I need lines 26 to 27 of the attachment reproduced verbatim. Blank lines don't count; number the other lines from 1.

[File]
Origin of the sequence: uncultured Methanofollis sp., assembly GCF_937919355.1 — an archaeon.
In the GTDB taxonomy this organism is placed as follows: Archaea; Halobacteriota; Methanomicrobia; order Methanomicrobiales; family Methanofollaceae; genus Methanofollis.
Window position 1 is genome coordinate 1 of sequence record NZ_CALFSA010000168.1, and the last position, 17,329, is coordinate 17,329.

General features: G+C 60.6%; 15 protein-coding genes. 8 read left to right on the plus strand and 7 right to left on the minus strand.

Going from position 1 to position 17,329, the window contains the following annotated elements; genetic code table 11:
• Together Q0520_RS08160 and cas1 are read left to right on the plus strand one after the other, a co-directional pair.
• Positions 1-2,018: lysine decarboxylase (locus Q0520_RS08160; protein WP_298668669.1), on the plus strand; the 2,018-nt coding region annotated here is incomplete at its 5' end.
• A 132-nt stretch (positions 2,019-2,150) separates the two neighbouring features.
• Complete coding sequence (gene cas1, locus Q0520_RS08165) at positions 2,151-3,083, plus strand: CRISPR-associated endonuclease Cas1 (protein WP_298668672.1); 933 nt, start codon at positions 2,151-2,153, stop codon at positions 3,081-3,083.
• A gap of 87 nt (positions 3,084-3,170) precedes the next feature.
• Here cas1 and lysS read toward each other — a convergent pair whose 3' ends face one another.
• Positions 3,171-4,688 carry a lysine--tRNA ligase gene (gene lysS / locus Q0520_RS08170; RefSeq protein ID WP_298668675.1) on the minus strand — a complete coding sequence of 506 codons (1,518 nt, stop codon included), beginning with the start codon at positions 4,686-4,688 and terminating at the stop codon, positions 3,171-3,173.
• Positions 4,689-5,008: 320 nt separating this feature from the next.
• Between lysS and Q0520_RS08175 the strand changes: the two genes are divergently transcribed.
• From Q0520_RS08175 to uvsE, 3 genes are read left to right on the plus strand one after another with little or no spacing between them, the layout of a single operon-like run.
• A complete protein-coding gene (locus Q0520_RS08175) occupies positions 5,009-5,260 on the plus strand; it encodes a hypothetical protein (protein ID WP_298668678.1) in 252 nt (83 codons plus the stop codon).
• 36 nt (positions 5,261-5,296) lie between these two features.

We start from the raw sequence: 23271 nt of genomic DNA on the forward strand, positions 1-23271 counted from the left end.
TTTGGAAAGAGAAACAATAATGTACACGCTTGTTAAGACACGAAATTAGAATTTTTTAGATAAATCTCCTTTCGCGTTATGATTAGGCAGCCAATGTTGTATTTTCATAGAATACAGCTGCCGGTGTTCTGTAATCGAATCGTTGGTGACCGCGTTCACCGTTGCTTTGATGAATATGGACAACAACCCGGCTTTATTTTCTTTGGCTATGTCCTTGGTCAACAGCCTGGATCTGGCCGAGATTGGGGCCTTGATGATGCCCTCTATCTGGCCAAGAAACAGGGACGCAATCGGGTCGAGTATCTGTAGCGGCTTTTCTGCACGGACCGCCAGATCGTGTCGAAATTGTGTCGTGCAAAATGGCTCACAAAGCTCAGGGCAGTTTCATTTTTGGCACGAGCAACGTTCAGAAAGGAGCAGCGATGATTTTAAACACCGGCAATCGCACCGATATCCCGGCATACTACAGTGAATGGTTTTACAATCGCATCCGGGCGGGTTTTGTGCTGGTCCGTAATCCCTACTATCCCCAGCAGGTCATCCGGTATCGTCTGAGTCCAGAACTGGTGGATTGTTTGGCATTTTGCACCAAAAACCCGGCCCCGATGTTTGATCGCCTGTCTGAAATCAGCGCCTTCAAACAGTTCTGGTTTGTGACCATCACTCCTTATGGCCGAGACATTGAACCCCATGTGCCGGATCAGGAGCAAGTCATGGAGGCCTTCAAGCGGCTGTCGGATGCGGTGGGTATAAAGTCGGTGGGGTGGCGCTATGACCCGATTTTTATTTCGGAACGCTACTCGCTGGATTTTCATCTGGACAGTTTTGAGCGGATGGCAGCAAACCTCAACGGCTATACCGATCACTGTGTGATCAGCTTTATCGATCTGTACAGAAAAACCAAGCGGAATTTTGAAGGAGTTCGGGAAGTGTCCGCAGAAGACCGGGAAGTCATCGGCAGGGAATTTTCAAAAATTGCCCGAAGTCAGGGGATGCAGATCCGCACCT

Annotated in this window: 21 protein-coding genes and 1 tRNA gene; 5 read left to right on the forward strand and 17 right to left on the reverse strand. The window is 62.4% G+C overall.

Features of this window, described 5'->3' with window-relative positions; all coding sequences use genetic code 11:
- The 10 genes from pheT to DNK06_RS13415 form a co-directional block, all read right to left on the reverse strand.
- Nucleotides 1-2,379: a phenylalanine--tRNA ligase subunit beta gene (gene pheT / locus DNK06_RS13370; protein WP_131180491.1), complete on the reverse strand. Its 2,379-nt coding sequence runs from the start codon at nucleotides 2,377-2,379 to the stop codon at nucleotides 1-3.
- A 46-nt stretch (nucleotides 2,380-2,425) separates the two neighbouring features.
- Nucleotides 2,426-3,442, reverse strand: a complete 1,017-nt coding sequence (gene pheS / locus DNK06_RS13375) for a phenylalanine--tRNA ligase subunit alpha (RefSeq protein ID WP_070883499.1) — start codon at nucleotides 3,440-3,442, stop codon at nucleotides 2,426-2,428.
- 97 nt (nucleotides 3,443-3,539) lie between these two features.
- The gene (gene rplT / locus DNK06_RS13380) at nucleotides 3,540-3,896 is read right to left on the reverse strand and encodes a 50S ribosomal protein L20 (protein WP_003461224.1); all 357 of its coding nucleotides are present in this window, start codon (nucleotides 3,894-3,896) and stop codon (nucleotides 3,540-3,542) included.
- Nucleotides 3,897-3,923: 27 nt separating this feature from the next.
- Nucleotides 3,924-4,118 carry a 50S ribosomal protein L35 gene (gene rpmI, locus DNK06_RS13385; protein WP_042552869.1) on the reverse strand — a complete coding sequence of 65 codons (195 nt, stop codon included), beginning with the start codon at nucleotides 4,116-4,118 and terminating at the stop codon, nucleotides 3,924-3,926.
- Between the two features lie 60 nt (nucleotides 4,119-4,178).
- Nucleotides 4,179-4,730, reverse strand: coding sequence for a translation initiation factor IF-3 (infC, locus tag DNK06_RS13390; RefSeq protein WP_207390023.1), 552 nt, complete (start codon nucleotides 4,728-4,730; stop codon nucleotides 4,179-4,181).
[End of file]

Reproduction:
- 97 nt (nucleotides 3,443-3,539) lie between these two features.
- The gene (gene rplT / locus DNK06_RS13380) at nucleotides 3,540-3,896 is read right to left on the reverse strand and encodes a 50S ribosomal protein L20 (protein WP_003461224.1); all 357 of its coding nucleotides are present in this window, start codon (nucleotides 3,894-3,896) and stop codon (nucleotides 3,540-3,542) included.